1199SEIU, NY nursing homes reach contractual agreement for 33,000 workers


Small said similar support for other nursing homes will be part of Hochul’s next executive budget.

Neil Heyman, chief executive of the Southern New York Association, which represents more than 60 skilled nursing facilities in the metro area, said the governor’s involvement in the collective bargaining process was unprecedented and credited the commitment funding from Hochul as the seal of the deal.

Union officials had called for a roughly 40% increase in funding for health benefits to reflect increased member health spending during the pandemic, Heyman previously said. Crain’s. Care home owners said they could not afford such a large increase, at least not without state assistance.

The funding pledge, which Hochul’s office and 1199SEIU did not mention in their announcements of the deal, is intended to bridge the gap. Heyman said nursing homes would collectively pay about 4.5% more into the health fund. Exact numbers are still being determined as the parties finalize the contracts.

The agreement provides for a salary increase of 3.5% the first year of the contract and 3% for each of the following two years, as well as a bonus of $1,500 which will be paid in January. Other changes include adding Juneteenth as a paid holiday and new language to add protected employment status for members with 10 or more years of work and to negotiate future bonuses during public health emergencies.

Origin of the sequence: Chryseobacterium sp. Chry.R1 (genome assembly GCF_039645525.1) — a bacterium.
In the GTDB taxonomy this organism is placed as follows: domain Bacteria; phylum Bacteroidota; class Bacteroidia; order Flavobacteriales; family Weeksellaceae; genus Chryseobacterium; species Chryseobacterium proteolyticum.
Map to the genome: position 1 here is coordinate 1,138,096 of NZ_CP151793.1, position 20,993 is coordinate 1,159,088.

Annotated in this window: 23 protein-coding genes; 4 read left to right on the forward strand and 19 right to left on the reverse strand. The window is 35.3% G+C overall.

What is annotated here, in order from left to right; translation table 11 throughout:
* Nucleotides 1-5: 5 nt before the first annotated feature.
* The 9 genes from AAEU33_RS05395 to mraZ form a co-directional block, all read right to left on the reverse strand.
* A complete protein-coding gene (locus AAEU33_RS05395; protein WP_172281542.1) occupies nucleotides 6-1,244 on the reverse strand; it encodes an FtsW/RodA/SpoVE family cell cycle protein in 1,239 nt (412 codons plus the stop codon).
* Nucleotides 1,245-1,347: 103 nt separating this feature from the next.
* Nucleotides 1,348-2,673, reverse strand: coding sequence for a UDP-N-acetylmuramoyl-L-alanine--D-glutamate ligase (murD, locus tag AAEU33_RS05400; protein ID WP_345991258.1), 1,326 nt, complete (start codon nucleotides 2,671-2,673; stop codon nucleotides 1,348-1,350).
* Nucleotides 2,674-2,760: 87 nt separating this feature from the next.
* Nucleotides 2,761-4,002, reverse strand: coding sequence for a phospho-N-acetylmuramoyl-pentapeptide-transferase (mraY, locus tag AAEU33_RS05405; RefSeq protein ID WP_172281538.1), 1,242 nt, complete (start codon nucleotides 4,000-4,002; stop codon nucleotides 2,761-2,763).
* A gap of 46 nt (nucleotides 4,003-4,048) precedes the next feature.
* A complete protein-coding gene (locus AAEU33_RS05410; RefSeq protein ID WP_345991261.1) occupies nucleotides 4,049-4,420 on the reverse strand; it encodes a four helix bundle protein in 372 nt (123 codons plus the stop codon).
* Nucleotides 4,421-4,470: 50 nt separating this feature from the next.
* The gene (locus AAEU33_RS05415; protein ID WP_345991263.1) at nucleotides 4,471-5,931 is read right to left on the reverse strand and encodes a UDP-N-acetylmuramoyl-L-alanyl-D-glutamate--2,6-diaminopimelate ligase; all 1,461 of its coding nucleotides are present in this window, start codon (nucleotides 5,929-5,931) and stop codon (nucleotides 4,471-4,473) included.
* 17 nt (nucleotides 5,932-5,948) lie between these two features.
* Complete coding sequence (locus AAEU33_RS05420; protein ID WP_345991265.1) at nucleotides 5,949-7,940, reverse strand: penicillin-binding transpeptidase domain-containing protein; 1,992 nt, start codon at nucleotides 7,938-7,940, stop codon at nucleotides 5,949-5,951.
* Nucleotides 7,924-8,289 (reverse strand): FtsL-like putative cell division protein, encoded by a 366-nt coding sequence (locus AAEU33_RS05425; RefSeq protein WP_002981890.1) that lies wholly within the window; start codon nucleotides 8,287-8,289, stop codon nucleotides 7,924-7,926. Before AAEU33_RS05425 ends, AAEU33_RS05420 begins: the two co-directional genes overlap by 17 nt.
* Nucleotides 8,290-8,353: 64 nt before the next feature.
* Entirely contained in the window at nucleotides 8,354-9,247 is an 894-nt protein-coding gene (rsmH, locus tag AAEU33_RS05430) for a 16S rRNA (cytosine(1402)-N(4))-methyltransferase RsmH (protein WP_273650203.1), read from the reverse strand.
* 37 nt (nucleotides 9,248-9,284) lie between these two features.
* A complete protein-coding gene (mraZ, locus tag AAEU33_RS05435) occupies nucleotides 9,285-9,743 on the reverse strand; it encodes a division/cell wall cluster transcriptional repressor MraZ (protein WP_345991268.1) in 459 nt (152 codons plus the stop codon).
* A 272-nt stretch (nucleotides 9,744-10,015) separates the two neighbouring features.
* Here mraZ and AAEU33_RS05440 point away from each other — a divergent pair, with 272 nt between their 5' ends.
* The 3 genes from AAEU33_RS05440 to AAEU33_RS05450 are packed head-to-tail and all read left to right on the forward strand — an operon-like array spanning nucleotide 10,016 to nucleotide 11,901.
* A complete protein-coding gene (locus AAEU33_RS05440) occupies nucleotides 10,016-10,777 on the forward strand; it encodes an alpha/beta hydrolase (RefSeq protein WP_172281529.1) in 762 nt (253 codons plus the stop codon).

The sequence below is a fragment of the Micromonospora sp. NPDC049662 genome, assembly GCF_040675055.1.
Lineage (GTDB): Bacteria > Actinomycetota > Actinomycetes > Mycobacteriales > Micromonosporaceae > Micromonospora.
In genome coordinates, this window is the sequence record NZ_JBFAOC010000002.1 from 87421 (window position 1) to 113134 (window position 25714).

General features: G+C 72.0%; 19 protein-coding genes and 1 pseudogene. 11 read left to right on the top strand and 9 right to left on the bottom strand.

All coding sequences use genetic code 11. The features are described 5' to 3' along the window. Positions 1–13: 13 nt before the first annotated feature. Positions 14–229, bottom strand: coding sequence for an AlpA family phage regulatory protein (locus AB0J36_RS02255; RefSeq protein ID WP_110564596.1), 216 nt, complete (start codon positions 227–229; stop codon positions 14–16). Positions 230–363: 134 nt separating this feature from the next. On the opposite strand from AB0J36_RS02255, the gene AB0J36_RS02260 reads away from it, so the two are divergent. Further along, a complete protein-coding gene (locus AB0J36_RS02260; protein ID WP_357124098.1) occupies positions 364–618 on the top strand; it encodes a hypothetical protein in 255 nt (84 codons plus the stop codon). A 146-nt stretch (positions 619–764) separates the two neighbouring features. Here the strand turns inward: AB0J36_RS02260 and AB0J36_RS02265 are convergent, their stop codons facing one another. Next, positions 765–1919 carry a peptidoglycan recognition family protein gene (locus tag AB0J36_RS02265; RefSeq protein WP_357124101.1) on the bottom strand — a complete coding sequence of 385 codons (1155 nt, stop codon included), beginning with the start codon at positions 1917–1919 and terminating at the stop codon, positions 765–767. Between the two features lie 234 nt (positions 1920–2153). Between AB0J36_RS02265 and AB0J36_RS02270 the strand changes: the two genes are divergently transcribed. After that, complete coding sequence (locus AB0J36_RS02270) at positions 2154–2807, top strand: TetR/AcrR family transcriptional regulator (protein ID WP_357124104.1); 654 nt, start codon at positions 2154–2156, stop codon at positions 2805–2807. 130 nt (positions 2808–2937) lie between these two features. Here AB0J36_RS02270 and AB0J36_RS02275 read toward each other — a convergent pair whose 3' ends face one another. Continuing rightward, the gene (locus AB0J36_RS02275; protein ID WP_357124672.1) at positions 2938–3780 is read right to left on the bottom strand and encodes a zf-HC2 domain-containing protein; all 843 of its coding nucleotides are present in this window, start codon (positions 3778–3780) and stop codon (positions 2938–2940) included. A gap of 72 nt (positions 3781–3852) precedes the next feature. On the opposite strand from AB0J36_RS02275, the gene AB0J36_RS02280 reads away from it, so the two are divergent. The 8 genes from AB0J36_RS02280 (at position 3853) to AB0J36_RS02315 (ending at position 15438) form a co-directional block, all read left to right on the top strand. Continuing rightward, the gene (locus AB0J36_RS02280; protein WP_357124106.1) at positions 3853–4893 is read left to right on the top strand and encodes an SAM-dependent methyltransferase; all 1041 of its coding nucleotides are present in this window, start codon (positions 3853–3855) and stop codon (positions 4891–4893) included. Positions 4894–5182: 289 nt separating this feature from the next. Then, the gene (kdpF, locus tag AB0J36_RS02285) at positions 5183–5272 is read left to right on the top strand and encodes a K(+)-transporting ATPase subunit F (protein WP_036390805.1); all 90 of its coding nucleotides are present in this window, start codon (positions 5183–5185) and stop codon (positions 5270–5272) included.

The terms apply to two separate contracts that collectively cover almost 33,000 nursing home employees. Both have an Oct. 1 start date, which means workers will receive retroactive pay increases, Heyman said. He said the union and care homes had previously discussed $3,000 bonuses and smaller annual pay increases. They agreed on the current arrangement, which he says amounts to roughly the same amount, so the money will be spread over time.

The union said all but one nursing home – the 134-bed Campbell Hall Rehabilitation Center in Orange County – signed up, prompting 48 of the facility’s employees to go on strike on Wednesday .

Owner Jerry Wood, who said he was bargaining on his own behalf rather than as part of one of the care home industry blocs, said the union did not invite him to the meetings. negotiation. He added that he had not seen a copy of the tentative agreement.

“It’s hard to sign a contract that they haven’t presented to me,” Wood said. “They didn’t even try to negotiate with me.”

He said he would accept the annual percentage increases in wages if his retirement home’s pay rates were used as the denominator, rather than the rates for workers in the five boroughs. He said he was also in favor of the $1,500 bonus and increased funding for health benefits.

George Gresham, president of 1199SEIU, said the union had secured a strong contract that recognized the sacrifices made by care home workers during the pandemic.

“From raises to a bonus in hand, workers can rest better knowing that their efforts are not only recognized with banners outside their facilities and catered lunches, but with the respect and dignity that they won as heroes,” Gresham said in a statement. .

The contractual agreements now await ratification by 1199SEIU members.

1199SEIU represents approximately 325,000 healthcare workers statewide, including 65,000 nursing home employees.


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